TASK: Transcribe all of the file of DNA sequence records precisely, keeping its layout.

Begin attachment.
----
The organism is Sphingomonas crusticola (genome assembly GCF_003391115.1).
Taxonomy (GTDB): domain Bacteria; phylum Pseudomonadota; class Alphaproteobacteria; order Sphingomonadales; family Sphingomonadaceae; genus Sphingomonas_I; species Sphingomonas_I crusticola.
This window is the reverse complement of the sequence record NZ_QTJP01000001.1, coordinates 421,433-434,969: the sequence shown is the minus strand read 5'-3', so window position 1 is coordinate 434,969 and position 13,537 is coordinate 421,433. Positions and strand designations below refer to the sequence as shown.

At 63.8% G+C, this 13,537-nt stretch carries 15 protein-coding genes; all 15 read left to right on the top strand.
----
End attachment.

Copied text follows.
The organism is Sphingomonas crusticola (genome assembly GCF_003391115.1).
Taxonomy (GTDB): domain Bacteria; phylum Pseudomonadota; class Alphaproteobacteria; order Sphingomonadales; family Sphingomonadaceae; genus Sphingomonas_I; species Sphingomonas_I crusticola.
This window is the reverse complement of the sequence record NZ_QTJP01000001.1, coordinates 421,433-434,969: the sequence shown is the minus strand read 5'-3', so window position 1 is coordinate 434,969 and position 13,537 is coordinate 421,433. Positions and strand designations below refer to the sequence as shown.

At 63.8% G+C, this 13,537-nt stretch carries 15 protein-coding genes; all 15 read left to right on the top strand.